What Taylor Swift Can Teach Us About Accepting Apologies

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I bought Taylor Swift’s new album on Monday night and have been listening to it on repeat since then. (Be quiet, haters. It’s really good!) I’ve been a Swiftie since the first time I heard one of her songs on the radio, which was, fittingly, while driving into Nashville for the first time. You may recall that my second ever blog post at Mixed Multitudes compared Taylor to the Bible (yes, really).

Anyway, this blog isn’t about how much I love Taylor Swift, it’s about how Taylor is apparently bad at accepting apologies.

You remember the whole MTV Video award disaster from 2009, right?

Immediately after the debacle, Kanye posted an apology online. Then he went on Leno the next day and apologized again. (Also, Leno pulled the ‘what would your dead mother think about this’ and I cannot decide if that was a cruel or an important question.) And then this year before the MTV Video awards Kanye apologized again, in a lengthy, weird stream of consciousness tweetfest. Now, obviously I’m on on Team Taylor here, but it does seem like ‘Ye was sincere, and he does almost all the things you’re supposed to do in an apology. He admits what he did was wrong, doesn’t try to make excuses, and acknowledges that his actions were hurtful. He also says he wants to make it up to Taylor. (He also says, “The ego is overdone… like hoodies.”)

So then the Video Awards roll around again and both Taylor and Kanye perform and Taylor’s song is explicitly about Ye, and features the following lyrics:
It’s all right, just wait and see
Your string of lights is still bright to me
Oh, who you are is not where you’ve been
You’re still an innocent

Not to get all Rashi here, but as far as I can tell she’s saying, “Hey Kanye, it’s okay, you’re still very talented, you screwed up, you’re still kind of a kid.” Have truer words ever been spoken? No. Is it the best song ever written? Not at all. But still. The message is gracious and fair. She’s saying she’s not going to hold it against him, and acknowledging that the reason he acted like a jerk is because he’s never really grown up.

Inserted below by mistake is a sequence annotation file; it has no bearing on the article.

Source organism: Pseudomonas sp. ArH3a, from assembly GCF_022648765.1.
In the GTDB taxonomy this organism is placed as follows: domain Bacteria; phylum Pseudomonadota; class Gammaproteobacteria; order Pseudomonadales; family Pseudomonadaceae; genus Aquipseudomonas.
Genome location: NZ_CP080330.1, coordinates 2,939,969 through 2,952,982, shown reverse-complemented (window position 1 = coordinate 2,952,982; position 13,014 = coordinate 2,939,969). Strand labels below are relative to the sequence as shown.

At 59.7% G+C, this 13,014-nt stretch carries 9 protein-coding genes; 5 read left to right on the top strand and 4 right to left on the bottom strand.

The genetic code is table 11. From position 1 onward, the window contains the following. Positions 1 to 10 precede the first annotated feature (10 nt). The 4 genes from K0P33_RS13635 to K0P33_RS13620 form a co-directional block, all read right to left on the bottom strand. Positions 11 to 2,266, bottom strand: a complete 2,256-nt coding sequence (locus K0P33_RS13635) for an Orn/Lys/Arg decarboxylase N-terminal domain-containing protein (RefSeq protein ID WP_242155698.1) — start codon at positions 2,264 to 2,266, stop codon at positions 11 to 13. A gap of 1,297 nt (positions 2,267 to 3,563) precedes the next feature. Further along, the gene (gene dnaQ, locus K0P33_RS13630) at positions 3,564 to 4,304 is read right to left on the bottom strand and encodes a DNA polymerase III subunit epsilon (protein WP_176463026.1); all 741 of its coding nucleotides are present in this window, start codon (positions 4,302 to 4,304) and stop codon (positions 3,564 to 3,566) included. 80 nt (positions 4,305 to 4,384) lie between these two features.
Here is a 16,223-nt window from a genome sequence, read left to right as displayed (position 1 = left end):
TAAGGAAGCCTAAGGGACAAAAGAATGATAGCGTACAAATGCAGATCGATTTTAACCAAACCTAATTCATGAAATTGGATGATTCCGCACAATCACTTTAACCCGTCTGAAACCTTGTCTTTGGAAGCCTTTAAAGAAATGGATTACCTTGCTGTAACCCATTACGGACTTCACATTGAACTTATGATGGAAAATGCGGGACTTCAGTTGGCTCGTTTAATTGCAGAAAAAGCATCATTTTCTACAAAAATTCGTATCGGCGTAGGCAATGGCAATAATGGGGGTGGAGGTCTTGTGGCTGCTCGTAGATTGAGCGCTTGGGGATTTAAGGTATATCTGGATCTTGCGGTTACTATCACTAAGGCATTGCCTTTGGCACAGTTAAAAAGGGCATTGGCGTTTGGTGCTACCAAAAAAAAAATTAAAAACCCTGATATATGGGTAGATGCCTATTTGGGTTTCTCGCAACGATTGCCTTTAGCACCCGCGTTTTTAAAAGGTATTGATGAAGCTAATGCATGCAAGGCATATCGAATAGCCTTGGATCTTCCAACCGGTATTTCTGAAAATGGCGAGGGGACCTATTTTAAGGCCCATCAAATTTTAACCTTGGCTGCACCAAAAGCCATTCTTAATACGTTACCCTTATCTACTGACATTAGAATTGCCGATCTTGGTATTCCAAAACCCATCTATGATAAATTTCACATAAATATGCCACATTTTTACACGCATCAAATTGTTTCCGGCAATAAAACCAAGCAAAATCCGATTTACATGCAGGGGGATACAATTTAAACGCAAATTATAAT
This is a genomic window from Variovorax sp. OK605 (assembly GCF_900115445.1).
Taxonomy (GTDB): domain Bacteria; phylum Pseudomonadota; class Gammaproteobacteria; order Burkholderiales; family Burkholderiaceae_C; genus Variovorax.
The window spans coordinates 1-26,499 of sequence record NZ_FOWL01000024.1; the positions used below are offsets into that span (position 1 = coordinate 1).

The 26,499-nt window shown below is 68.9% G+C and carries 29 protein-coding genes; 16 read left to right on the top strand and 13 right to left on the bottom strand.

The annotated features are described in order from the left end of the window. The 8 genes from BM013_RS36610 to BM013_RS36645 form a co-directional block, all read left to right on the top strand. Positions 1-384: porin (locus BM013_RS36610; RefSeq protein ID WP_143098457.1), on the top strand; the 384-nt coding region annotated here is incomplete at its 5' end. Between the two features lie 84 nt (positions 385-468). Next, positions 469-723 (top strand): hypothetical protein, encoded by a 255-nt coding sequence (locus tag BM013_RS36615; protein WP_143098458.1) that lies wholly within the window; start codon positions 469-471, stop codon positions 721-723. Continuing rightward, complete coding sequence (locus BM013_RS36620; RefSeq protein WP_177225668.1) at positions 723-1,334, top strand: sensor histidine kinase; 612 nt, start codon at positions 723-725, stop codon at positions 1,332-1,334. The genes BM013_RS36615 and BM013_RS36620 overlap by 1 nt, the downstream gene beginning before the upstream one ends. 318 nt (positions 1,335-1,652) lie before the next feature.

But somehow Taylor was criticized for being pretentious and her song for being crappy and her singing for being off key. What’s most interesting (to me) is that she was criticized for being pretentious. The New York Times wrote, “Choosing to tackle last year’s events head-on, Ms. Swift — a victim, but no naïf — performed a new song, “Innocent,” directed at Mr. West, an extremely savvy insult masquerading as the high road. ” As if writing a song about the incident was somehow a jerky move. My favorite podcast also had some pretty serious criticism of Taylor.

It got me thinking about how we accept apologies, and how I think that’s something that’s really hard to do gracefully. I’m pretty sure it’s impossible to do without being condescending (by asking for forgiveness, the other person is implicitly giving you position of power). And a lot of times we are bullied into accepting apologies we don’t want to accept, because we’re still mad. A response to an apology that includes a jab at the apologizer is to be expected. It’s hard to let go of anger.

So what if the response to an apology is a shrug of the shoulders, and a general “I don’t even remember what you’re talking about.” Is the only good way to react to an apology to move on and act like it ever happened? Is that really gracious, or just obtuse?

Posted on October 27, 2010

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